Bioethicist Andy Miah predicts that one day, "it will be an imperative, and the responsible course of action, to reinforce one's body through prosthesis when competing at an elite level." In other words, all pros will have engineered body parts. History will view the steroids witch hunt as a silly attempt to keep athletes from using technology to help regenerate after a season of pain. "In many ways, we're facing the advent of the bionic man," says MLS commissioner Don Garber. "It's something our industry has to start thinking about."

And if practical medical need doesn't push the envelope, money will. Colleges and team owners will welcome ads slapped on prosthetic limbs, just as Nike slaps a swoosh on shoes. Keep an eye on the USA amputee hockey team fighting for Paralympic status — it's sponsored by Aetna.

Keeping the disabled out of mainstream sports will hurt only sports itself, just as ignoring steroids hurt baseball. Thousands of vets will return to the U.S. without limbs, and they will want the best replacements. Both the government and the private sector will oblige, and those vets will take their prosthetics to the blacktop and the field. Disabled athletes will get only more competitive. Soon, an amputee will want more than to try out for the Olympics; she will want to play for pay. And while Pistorius fights the IAAF with only a lawyer's help, Anthony Burruto, or someone like him, will have Jerry Buss or Theo Epstein or Mark Cuban on his side. "I can tell you the bottom line is business, nothing else," says Indians GM Mark Shapiro. "If we thought [a disabled person] would help us win a championship and is of good character, well, sure."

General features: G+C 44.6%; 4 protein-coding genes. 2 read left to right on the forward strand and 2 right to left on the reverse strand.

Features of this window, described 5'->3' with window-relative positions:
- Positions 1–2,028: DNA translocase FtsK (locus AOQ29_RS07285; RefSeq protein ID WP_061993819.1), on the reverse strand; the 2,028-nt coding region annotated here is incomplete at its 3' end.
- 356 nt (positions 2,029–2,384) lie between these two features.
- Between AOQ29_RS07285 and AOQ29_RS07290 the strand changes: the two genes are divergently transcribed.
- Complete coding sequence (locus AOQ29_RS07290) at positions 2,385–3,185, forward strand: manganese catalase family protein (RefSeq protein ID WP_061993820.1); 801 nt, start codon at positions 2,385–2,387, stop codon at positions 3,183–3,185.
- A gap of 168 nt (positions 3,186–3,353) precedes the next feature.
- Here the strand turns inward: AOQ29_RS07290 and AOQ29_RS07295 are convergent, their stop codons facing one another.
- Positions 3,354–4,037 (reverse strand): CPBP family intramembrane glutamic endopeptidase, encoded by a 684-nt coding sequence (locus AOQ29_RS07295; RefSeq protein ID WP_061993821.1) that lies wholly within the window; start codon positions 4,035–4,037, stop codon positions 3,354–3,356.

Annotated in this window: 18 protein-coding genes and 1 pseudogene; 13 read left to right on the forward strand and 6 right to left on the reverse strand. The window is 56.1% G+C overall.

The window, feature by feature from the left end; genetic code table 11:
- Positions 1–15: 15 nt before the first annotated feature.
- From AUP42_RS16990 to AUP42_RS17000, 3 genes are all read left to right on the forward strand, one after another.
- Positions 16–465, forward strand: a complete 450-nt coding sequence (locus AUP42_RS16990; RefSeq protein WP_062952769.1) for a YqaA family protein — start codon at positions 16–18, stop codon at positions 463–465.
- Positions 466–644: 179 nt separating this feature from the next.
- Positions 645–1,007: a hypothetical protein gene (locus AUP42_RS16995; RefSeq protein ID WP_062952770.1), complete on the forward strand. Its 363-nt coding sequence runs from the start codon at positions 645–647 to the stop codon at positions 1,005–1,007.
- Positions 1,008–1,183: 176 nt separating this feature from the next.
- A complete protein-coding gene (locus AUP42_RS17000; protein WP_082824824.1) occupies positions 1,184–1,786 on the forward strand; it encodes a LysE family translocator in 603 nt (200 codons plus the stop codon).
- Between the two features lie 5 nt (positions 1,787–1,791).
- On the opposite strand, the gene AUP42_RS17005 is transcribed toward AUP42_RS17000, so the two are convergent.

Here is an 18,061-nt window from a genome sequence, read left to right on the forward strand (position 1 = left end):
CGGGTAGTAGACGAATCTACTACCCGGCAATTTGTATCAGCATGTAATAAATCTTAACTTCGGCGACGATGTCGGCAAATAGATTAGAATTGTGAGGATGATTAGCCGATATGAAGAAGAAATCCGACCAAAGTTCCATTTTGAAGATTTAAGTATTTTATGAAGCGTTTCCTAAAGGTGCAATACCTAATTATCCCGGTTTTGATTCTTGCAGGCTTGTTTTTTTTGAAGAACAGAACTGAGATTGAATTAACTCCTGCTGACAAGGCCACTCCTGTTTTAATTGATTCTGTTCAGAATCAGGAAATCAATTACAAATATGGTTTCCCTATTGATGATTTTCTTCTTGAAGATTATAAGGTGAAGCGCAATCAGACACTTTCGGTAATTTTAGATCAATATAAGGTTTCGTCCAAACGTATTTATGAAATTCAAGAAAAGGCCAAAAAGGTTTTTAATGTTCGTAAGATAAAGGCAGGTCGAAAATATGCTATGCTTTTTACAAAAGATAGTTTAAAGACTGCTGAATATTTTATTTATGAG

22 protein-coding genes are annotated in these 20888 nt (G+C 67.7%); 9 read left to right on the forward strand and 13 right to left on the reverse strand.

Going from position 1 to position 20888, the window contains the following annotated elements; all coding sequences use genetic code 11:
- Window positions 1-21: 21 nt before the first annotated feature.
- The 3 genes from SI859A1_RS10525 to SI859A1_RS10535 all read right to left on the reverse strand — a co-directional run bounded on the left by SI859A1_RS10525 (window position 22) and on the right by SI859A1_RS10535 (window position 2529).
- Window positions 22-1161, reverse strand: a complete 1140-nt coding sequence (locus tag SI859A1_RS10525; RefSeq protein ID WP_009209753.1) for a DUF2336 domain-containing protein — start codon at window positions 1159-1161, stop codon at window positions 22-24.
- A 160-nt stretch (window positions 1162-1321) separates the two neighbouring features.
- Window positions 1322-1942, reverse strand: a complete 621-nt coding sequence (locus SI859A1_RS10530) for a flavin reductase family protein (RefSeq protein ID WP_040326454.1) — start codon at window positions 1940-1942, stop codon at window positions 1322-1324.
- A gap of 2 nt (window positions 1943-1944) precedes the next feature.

The future of sports is on its way fast, from MIT and Iceland and Orlando. Shed a tear for the "disabled" today. Tomorrow they might pity you.